I'm sad that I never had the chance to talk about process in this dev diary. I can't discuss any of the details of my project while we're still raising funds for it. So if anyone has any general questions about gamewriting, worldbuilding, character creation, pre-production, etc., I'll be happy to answer them in the comments section.

Thanks again for your support. The newest member of my household says thanks, too. 

 

I'll take kitten name suggestions in the comments, too. Because "Wario" will not stand.

I'll take kitten name suggestions in the comments, too. Because "Wario" will not stand.

See you all on Twitter! ♥

Patreon Post #3

This month, your patronage paid my travel expenses to ECGC, where I spoke about player-created narrative and diverse communities—as separate topics, that is. I’ll be honest, I’d never heard of the East Coast Games Conference until last year. Richard Dansky mentioned in passing a loooong while back that he’d love to have me speak there, and I gave a breezy “Sure, why not?” response. Then, last fall, he called me on it. I was officially an ECGC speaker.

I had no idea what lay in store for me.

If you’re like I was and are scratching your head in confusion about what ECGC is, you can learn more HERE. As you see, it’s a scrappy, up-and-coming gaming convention in Raleigh, North Carolina. As of this moment in time, it’s also hands-down my favorite con out there.

You all know that PAX East left me regretful and wondering if cons were just for fans now. Well, ECGC reminded me of the magic that happens when fans and devs are free to focus on their shared love of games without hype or pressure. It was the anti-PAX (The PAXcine?) and the cure for my disaffection. It made me fall in love with the games industry all over again.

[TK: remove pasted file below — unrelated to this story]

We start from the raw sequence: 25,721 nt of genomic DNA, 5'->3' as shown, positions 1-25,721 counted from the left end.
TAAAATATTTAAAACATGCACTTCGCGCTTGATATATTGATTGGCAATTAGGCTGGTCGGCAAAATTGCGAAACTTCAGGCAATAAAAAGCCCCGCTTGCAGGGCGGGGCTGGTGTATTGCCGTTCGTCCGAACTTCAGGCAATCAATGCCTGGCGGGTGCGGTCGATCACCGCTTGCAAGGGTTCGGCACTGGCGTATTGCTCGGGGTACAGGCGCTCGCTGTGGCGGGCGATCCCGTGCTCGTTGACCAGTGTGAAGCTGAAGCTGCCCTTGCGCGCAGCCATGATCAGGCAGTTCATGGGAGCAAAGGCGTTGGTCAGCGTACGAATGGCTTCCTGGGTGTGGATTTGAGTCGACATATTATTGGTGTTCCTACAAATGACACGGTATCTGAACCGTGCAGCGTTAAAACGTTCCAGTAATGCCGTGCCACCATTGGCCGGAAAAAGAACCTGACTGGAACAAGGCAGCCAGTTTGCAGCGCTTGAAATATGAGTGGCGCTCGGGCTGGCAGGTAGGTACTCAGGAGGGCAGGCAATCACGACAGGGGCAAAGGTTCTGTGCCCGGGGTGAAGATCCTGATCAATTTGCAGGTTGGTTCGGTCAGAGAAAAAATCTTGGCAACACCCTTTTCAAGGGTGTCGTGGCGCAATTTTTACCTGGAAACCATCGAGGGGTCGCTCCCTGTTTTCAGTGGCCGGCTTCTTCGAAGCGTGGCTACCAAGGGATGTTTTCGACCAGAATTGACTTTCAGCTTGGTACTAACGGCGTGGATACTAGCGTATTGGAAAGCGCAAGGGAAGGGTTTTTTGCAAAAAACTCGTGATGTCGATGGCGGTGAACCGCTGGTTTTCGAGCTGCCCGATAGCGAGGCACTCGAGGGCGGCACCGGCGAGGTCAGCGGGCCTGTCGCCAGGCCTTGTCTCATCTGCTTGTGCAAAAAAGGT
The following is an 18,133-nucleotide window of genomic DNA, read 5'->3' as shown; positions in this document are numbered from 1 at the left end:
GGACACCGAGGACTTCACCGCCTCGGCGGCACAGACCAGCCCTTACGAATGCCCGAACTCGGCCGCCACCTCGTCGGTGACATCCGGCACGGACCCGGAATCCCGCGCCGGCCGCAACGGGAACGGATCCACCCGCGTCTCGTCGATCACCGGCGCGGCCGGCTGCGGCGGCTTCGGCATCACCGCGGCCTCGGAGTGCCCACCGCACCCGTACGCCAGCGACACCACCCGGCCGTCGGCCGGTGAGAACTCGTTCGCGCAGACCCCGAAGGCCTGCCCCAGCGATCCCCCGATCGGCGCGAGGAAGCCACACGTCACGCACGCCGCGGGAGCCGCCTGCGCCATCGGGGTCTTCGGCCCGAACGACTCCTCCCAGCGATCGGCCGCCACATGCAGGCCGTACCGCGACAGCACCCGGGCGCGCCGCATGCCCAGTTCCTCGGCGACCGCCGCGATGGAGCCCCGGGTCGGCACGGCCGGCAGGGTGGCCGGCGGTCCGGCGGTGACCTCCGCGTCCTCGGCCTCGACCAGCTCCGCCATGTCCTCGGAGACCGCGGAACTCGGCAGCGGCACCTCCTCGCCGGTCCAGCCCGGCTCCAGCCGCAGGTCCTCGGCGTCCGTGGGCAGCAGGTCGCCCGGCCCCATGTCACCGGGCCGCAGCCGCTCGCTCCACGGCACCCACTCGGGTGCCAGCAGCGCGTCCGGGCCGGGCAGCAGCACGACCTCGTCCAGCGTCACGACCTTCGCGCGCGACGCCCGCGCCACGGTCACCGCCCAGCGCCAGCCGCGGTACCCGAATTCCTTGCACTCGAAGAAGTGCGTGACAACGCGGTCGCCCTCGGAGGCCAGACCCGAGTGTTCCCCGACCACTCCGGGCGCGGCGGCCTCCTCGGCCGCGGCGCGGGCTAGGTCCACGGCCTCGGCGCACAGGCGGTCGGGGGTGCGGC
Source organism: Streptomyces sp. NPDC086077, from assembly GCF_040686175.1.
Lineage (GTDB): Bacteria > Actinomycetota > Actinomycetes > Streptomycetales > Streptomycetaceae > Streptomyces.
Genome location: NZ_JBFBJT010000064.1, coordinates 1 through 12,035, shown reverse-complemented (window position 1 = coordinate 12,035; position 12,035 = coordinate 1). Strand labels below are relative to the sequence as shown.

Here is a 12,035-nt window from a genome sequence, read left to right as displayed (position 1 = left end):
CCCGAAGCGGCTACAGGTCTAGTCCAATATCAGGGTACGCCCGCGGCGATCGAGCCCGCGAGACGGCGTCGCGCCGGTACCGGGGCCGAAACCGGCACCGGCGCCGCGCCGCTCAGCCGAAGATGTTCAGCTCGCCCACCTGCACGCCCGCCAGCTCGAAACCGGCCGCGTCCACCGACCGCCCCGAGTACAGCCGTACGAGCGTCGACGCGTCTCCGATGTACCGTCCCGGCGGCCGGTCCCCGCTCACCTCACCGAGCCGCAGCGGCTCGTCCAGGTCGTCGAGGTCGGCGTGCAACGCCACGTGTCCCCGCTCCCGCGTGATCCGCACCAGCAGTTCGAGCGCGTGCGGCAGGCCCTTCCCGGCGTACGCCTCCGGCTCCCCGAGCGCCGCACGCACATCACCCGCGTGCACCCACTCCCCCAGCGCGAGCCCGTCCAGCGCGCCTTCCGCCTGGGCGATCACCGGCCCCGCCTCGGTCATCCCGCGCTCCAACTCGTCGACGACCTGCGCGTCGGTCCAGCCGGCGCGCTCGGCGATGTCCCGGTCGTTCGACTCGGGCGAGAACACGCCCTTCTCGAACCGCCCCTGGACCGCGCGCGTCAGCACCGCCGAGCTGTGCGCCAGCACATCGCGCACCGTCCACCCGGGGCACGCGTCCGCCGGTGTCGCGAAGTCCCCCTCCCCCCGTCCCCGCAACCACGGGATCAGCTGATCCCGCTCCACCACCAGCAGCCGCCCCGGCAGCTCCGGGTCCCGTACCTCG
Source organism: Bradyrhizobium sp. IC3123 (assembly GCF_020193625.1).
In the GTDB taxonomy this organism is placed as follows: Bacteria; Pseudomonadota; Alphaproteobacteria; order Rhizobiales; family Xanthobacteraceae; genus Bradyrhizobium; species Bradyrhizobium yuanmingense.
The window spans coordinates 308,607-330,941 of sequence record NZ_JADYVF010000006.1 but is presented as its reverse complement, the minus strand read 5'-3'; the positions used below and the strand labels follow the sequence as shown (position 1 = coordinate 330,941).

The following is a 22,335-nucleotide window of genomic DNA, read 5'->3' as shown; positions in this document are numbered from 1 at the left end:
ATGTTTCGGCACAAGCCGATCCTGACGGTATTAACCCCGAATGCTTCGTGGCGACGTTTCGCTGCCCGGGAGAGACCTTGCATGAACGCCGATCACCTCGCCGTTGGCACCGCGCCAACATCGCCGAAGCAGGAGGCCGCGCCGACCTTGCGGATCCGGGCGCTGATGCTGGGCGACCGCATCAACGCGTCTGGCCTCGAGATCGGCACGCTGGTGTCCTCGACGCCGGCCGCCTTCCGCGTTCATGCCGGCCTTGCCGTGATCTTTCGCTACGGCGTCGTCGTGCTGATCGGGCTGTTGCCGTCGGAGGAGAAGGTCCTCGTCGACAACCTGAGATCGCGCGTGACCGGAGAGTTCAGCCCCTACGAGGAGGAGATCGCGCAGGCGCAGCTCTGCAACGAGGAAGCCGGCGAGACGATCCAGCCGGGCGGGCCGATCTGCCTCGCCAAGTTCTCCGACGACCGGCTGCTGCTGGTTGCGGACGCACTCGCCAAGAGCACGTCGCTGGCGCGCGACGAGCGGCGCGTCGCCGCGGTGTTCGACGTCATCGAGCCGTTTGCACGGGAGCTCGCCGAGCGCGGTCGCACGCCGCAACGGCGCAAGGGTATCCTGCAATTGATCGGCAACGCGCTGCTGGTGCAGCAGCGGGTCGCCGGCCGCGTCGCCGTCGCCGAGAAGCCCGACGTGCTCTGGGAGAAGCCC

But let’s start at the beginning.

I was originally slated to do a presentation with Mikki Rautalahti from Remedy Entertainment, but that evolved into a panel discussion with Mikki, Ann Lemay from Bioware, and Jesse Scoble from Kingsisle Entertainment. After lengthy discussion, we decided to talk about ways to let players tell their own stories within your game narrative. 

Then, a few weeks before the convention, I somehow ended up on a second panel about diversity with Lindsay Grace and Chris Totten from American University's Game Lab.

Of course, I discussed Project Untold at both panels. As one does. I’ll get videos of the talks to you as soon as they’re published.

So far, everything sounds pretty much like PAX, right? So what was different?

From the moment I set foot in Raleigh, people started nice-ing at me. I’ve never met such friendly, helpful folks. It freaked me out a little, to be honest. But they tell  me that’s how things are in the South. 

        This is also how things are in the South. (click pic for nuance)

        This is also how things are in the South. (click pic for nuance)

I had an experience my first night in Raleigh that sums up the spirit of the con for me. It had been a long day of packing and traveling, and I got in to Raleigh around 9 p.m. My hotel was nowhere near as nice as it looked online. It’s the kind of place that you know has spiders. Even if you never see a spider in your room, you know they’re watching you from behind the walls.

           Here's Roz, because there's no way I'm googling spider pictures.

           Here's Roz, because there's no way I'm googling spider pictures.

I went out to find some food and got lost. I wandered around in the closed up, deserted downtown for a half hour before  running into a young couple. I asked for directions to ANY open store. Instead of gesturing vaguely to some distant point, these kind people walked me there. We made awkward conversation along the way. When they learned I was in town for a video game convention, the guy put his hand over his heart and said, “Oh. I love games.” 

I (obviously) asked what his favorite game is.

He said, “Guild Wars 2.”

Of all the gin joints in all the towns…

Well, we had a lot to discuss after that. I had a nice chat with him about his main, the GW2 community, and the upcoming expansion. Then we found the store, and they vanished back into the night.